Similarly, serotonin, a neurotransmitter that regulates anxiety, happiness and mood, could have a bigger impact than previously thought. Due to winter having shorter days and darker weather, there typically isn’t enough natural daylight, which causes a drop in serotonin levels in our brains. On a biological level, this increases the likelihood of someone experiencing a depressive episode.
Seasonal Affective Disorder: What Are The Symptoms?
According to the NHS, symptoms of SAD can include:
- A persistent low mood
- A loss of pleasure or interest in normal everyday activities
- Feelings of despair, guilt and worthlessness
- Feeling lethargic (lacking in energy) and sleepy during the day
- Sleeping for longer than normal and finding it hard to get up in the morning
- Craving carbohydrates and gaining weight
“The symptoms are similar to those of depression – low mood, sleep difficulties, feelings of hopelessness, losing enjoyment of things we used to enjoy,” explains Dr Elena Touroni, a consultant psychologist and co-founder of The Chelsea Psychology Clinic. “However, they’re cyclical, usually beginning in autumn and winter and then improving again in the spring and summer.”
People dealing with seasonal affective disorder can also experience “changes in appetite,” according to Dr Naveen Puri, Lead Physician at Bupa Health Clinics, with patients “usually feeling more hungry than normal and [experiencing] sleep problems.”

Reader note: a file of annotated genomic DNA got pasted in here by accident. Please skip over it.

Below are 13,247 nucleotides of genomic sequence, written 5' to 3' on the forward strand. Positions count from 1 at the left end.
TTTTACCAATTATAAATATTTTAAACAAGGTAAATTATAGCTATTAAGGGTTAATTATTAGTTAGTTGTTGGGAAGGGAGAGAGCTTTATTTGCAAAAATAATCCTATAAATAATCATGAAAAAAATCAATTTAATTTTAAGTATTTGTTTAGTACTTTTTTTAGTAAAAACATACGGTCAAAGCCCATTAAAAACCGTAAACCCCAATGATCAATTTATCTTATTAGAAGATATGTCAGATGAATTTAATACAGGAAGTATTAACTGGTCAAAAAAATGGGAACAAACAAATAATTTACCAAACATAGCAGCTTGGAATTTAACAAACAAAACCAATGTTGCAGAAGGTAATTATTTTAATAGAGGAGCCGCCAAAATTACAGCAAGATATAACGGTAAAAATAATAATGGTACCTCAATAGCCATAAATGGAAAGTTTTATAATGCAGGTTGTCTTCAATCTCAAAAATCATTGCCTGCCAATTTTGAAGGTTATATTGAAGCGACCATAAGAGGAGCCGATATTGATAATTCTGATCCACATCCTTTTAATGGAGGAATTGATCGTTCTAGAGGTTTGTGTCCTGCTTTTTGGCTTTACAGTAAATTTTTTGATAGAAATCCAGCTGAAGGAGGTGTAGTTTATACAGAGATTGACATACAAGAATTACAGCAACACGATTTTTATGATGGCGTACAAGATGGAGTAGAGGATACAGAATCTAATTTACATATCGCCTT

Things You Can Do to Treat SAD
“If the lack of daylight is affecting your mood, try to make the most of the hours when it’s light and get outside. A cloudy or rainy day can still provide your body with the light it needs,” says Dr Puri. “Whether it’s the first thing you do when you get up in the morning or something you fit into your lunch break, get outside while it’s light and take a well-earned break.”
However, we recognise that getting more sun on your skin isn’t always an option. Luckily, you can banish seasonal affective disorder in other ways. For example, a cold shower will activate your sympathetic nervous system and, according to the journal Medical Hypotheses, spike your levels of noradrenaline to help fight feelings of unhappiness that could be caused by the change in season.
Similarly, you may want to switch your afternoon or evening workout to a morning session, as a morning spent pounding the pavements releases anandamide (your body’s version of marijuana’s THC) and mood-boosting dopamine.